Investors piled into WisdomTree’s Brent Crude oil exchange-traded commodity (ETC) last month amid supply and demand side pressures from OPEC and the easing of COVID-19 lockdown restrictions in China.
According to data from WisdomTree, the WisdomTree Brent Crude Oil ETC (BRNT) saw $1bn inflows in December, a record monthly intake since the strategy was launched in February 2012, in a sign investors believe prices have hit a floor.
Oil prices soared to as high as $139 a barrel in 2022, its highest level since 2008, driven by the easing of global lockdown restrictions and Russia’s invasion of Ukraine.
However, prices fell below $80 a barrel for the first time since January 2022 last month as central banks hiked rates at an aggressive pace and markets jittered about the prospects of a looming recession.
Investors are now predicting oil prices to spike once again as China demand increases as lockdown restrictions end and the Organisation of the Petroleum Exporting Countries (OPEC), and its allies, continue to remove supply from the market.
According to the Energy Information Administration (EIA), global oil production is yet to reach its peak of 84.6 million barrels per day (bpd) in November 2018 with OPEC controlling approximately 45% of the market.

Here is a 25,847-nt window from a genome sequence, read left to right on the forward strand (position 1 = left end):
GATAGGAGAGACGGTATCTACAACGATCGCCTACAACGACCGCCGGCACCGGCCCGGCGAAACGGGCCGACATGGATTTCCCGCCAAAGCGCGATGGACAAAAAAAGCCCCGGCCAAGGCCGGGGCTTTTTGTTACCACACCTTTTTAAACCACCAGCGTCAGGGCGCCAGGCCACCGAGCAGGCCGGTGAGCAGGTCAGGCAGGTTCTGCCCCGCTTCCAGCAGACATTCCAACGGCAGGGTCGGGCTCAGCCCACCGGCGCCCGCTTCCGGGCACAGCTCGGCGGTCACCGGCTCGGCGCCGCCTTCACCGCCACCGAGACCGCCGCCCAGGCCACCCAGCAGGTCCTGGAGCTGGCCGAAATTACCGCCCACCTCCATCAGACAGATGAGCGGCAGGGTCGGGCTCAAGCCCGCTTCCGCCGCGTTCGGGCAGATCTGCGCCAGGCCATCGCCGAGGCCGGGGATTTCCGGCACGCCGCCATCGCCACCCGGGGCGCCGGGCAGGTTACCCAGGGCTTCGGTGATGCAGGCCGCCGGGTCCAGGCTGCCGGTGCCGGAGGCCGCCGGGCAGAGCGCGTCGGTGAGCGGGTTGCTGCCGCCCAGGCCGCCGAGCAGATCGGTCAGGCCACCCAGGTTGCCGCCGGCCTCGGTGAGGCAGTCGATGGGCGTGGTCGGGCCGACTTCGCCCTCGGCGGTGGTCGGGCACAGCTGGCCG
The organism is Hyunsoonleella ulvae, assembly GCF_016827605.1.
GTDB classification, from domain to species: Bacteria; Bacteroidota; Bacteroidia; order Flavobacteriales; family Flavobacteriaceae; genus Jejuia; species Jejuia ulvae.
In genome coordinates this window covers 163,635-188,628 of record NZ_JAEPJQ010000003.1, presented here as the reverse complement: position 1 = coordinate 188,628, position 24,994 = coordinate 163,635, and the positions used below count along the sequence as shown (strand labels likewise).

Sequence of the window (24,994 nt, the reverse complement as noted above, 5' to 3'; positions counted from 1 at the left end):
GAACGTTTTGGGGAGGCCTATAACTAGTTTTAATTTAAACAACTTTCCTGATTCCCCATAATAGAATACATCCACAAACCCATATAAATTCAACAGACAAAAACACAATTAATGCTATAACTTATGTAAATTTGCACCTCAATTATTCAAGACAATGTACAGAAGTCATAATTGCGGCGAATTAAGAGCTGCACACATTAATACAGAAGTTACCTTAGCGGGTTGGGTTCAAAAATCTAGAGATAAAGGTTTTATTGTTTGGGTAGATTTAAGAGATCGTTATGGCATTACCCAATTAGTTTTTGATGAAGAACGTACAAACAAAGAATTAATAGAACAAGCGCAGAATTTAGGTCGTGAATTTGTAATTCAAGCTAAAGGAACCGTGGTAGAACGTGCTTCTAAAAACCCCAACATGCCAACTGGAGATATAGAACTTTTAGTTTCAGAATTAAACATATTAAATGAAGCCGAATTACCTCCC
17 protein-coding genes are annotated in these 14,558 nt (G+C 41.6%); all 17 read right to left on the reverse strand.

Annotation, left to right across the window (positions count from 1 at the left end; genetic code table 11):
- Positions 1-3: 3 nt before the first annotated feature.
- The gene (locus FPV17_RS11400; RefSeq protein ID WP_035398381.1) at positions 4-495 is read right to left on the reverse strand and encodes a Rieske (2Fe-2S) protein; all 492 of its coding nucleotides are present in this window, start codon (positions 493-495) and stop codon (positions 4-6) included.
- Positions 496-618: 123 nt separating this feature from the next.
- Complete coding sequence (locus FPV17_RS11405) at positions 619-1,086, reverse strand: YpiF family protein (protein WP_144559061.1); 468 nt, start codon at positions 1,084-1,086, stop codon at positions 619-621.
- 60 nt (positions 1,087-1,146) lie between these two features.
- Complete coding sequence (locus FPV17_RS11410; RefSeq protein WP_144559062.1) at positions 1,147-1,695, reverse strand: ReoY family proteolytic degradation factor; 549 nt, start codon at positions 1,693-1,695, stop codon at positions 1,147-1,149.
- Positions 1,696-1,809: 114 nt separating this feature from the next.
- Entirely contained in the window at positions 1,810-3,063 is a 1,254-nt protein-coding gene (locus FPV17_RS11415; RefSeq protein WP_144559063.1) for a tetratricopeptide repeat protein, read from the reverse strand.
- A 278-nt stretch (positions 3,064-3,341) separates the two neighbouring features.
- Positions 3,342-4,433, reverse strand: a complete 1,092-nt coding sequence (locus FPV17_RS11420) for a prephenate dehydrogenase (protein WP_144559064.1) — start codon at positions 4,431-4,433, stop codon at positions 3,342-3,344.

As Warren Patterson, head of commodities strategy at ING, said: “There is still plenty of uncertainty over Russian oil supply given the EU’s ban on Russian crude oil and refined products.
“However, we believe that Russian supply will fall significantly early this year – in the region of 1.8 million bpd year-on-year in Q1. This supply loss coupled with continued OPEC+ supply cuts suggests that the oil market will tighten over the course of 2023.”
Meanwhile, the easing of lockdown restrictions in China has caused a surge in COVID-19 cases which is having a negative impact on oil prices.
However, Nitesh Shah, head of commodities and macroeconomic research, Europe, at WisdomTree, said he expects to see a “sharp increase” in energy consumption once COVID-19 cases start to reduce.
“Many investors in BRNT want to play the China reopening trade and are looking beyond this near-term turbulence with large increases in COVID-19 cases,” Shah continued. “It came surprisingly at the tail end of last year as not many were expecting the rapid reduction in COVID-19 restrictions.”
Overall, the outlook for oil prices remains relatively volatile, according to Peter Nagle, senior economist at the World Bank, due to the number of factors that could impact global supply and demand including OPEC+ production capacity, the outlook for US oil, a looming global recession and China demand.
Shah added this counterbalance between China demand and the OPEC cartel’s ability to control supply will drive oil prices to over $90 a barrel in 2023.
In its outlook for 2023, US giant Wells Fargo predicted oil prices are set for another positive year amid production challenges in the US.
“The US, as an example, has slowed its production growth while US policy preferences have shifted toward renewable energy sources,” it said.
“Sensing this shift in US policies, the OPEC+ has made key strategic moves to minimise supplies while maximising price. Limited global production growth will likely keep prices moving higher over the next few years.”